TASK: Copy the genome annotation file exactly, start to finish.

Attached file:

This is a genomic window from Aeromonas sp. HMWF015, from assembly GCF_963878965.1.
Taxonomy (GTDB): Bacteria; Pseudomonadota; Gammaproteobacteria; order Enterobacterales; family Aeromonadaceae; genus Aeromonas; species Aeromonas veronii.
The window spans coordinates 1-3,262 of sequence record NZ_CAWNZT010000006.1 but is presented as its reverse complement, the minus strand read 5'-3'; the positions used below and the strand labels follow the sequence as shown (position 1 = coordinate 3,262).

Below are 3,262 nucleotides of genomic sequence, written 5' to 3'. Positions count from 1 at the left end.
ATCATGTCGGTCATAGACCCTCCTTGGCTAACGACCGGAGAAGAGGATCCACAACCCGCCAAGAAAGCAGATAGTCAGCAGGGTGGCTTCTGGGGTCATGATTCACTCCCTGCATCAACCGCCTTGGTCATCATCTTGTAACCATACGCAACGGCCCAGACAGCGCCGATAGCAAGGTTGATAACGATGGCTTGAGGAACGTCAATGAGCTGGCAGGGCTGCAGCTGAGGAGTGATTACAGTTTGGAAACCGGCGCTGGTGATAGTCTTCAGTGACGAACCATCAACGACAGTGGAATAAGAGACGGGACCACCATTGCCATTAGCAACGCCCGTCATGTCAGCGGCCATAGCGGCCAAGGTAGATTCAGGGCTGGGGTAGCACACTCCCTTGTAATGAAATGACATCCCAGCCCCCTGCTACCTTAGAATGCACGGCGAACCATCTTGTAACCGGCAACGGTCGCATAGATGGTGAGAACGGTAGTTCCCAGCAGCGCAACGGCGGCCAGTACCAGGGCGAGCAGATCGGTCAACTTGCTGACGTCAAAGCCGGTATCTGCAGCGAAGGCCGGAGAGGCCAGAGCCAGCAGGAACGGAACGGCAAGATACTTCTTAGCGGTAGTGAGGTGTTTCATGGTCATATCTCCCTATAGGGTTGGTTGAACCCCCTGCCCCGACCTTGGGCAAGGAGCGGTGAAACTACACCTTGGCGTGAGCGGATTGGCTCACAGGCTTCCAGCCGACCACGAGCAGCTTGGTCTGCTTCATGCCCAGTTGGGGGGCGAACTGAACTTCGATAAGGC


This is a genomic window from Aeromonas sp. HMWF015, from assembly GCF_963878965.1.
Taxonomy (GTDB): Bacteria; Pseudomonadota; Gammaproteobacteria; order Enterobacterales; family Aeromonadaceae; genus Aeromonas; species Aeromonas veronii.
The window spans coordinates 1-3,262 of sequence record NZ_CAWNZT010000006.1 but is presented as its reverse complement, the minus strand read 5'-3'; the positions used below and the strand labels follow the sequence as shown (position 1 = coordinate 3,262).

Below are 3,262 nucleotides of genomic sequence, written 5' to 3'. Positions count from 1 at the left end.
ATCATGTCGGTCATAGACCCTCCTTGGCTAACGACCGGAGAAGAGGATCCACAACCCGCCAAGAAAGCAGATAGTCAGCAGGGTGGCTTCTGGGGTCATGATTCACTCCCTGCATCAACCGCCTTGGTCATCATCTTGTAACCATACGCAACGGCCCAGACAGCGCCGATAGCAAGGTTGATAACGATGGCTTGAGGAACGTCAATGAGCTGGCAGGGCTGCAGCTGAGGAGTGATTACAGTTTGGAAACCGGCGCTGGTGATAGTCTTCAGTGACGAACCATCAACGACAGTGGAATAAGAGACGGGACCACCATTGCCATTAGCAACGCCCGTCATGTCAGCGGCCATAGCGGCCAAGGTAGATTCAGGGCTGGGGTAGCACACTCCCTTGTAATGAAATGACATCCCAGCCCCCTGCTACCTTAGAATGCACGGCGAACCATCTTGTAACCGGCAACGGTCGCATAGATGGTGAGAACGGTAGTTCCCAGCAGCGCAACGGCGGCCAGTACCAGGGCGAGCAGATCGGTCAACTTGCTGACGTCAAAGCCGGTATCTGCAGCGAAGGCCGGAGAGGCCAGAGCCAGCAGGAACGGAACGGCAAGATACTTCTTAGCGGTAGTGAGGTGTTTCATGGTCATATCTCCCTATAGGGTTGGTTGAACCCCCTGCCCCGACCTTGGGCAAGGAGCGGTGAAACTACACCTTGGCGTGAGCGGATTGGCTCACAGGCTTCCAGCCGACCACGAGCAGCTTGGTCTGCTTCATGCCCAGTTGGGGGGCGAACTGAACTTCGATAAGGC